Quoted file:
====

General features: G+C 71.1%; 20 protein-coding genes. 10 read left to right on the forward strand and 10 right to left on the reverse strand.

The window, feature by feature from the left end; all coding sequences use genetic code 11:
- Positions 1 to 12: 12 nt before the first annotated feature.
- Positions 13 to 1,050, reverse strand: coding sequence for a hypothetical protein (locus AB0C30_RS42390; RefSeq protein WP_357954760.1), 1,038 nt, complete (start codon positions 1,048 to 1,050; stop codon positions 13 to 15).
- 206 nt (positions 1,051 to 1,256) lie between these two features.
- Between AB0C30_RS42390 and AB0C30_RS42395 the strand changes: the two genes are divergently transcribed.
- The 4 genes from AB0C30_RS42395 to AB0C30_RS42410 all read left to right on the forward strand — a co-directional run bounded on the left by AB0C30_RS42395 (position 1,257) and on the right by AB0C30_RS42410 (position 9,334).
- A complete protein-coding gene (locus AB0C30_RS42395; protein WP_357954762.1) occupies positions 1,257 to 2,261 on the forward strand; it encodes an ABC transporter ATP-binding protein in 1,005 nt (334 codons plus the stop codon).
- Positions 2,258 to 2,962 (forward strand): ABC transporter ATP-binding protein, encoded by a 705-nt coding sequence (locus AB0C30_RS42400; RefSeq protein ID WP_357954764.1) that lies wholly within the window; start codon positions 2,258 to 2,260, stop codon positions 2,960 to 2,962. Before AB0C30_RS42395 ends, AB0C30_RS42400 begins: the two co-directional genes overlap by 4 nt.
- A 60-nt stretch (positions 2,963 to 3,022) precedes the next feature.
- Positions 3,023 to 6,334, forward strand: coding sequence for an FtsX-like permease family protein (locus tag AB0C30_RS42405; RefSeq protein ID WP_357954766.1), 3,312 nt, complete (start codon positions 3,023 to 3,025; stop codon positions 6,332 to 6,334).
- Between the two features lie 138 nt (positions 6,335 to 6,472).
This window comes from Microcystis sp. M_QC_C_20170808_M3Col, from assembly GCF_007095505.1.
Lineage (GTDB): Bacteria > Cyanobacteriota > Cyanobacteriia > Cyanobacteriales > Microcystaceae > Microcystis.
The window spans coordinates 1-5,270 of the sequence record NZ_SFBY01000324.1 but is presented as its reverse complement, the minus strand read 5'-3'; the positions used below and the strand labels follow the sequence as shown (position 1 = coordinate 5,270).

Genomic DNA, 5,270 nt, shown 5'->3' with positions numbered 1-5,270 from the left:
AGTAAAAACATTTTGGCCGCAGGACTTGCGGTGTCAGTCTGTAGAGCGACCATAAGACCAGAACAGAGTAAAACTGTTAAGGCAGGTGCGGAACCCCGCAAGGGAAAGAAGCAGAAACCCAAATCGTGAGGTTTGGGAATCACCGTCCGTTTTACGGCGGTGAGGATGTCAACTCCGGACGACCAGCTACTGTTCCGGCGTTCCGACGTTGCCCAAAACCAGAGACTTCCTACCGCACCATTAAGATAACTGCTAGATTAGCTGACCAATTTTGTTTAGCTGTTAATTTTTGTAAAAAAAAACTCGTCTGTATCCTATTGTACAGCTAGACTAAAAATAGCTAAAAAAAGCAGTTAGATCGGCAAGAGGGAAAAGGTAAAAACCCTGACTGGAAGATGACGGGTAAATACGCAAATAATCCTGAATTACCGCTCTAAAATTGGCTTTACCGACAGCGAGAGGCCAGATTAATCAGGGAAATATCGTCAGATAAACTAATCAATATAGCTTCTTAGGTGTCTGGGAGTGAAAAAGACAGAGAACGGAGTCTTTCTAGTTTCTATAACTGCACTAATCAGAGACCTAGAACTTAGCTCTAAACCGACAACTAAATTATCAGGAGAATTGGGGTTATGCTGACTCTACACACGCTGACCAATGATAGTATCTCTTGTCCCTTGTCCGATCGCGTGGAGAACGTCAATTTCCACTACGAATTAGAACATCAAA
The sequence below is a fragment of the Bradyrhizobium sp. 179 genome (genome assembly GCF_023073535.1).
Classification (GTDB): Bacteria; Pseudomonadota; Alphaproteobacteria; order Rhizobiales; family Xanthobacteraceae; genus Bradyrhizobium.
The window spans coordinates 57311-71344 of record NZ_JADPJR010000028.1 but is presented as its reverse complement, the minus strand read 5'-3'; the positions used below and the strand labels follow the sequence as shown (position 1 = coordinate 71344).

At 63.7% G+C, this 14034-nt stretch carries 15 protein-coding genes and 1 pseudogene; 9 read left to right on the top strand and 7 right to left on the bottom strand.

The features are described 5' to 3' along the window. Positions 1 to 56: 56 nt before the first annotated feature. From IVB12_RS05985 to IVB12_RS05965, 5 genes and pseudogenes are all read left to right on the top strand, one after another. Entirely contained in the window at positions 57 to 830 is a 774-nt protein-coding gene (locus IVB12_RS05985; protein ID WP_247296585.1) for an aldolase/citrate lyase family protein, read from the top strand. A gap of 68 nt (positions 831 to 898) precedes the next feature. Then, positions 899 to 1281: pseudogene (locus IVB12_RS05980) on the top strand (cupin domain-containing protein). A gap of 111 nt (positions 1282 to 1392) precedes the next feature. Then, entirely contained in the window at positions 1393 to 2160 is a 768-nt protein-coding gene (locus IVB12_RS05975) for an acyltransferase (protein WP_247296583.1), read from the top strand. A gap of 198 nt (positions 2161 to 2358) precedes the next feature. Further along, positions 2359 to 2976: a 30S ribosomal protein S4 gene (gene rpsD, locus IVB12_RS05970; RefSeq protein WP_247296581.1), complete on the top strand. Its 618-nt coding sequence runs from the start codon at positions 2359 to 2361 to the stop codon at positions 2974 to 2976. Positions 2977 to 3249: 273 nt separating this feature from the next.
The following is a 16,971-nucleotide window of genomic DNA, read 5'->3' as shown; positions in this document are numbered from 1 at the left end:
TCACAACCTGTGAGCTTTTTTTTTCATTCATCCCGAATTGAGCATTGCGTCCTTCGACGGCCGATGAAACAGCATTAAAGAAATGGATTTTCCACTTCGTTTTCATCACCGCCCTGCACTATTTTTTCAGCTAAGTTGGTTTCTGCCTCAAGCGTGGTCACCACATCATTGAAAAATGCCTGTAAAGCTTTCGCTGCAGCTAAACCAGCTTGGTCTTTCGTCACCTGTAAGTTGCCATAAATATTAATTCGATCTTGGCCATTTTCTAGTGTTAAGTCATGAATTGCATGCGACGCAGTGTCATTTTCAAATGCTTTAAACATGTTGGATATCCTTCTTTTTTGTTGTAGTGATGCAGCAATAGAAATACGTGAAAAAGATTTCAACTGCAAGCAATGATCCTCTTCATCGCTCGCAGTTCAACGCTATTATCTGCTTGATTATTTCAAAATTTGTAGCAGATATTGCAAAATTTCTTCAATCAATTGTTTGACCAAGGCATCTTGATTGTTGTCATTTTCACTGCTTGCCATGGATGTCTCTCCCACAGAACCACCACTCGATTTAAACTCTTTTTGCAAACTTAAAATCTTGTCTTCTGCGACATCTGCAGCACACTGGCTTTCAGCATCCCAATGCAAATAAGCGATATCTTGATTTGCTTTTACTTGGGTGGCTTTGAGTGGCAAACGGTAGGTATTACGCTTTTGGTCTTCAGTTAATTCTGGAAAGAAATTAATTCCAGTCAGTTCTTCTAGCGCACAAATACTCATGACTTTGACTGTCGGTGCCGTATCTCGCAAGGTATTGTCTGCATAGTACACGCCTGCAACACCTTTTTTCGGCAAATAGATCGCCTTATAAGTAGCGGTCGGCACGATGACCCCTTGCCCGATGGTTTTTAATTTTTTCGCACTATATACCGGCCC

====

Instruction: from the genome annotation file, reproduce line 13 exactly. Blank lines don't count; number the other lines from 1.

This window comes from Microcystis sp. M_QC_C_20170808_M3Col, from assembly GCF_007095505.1.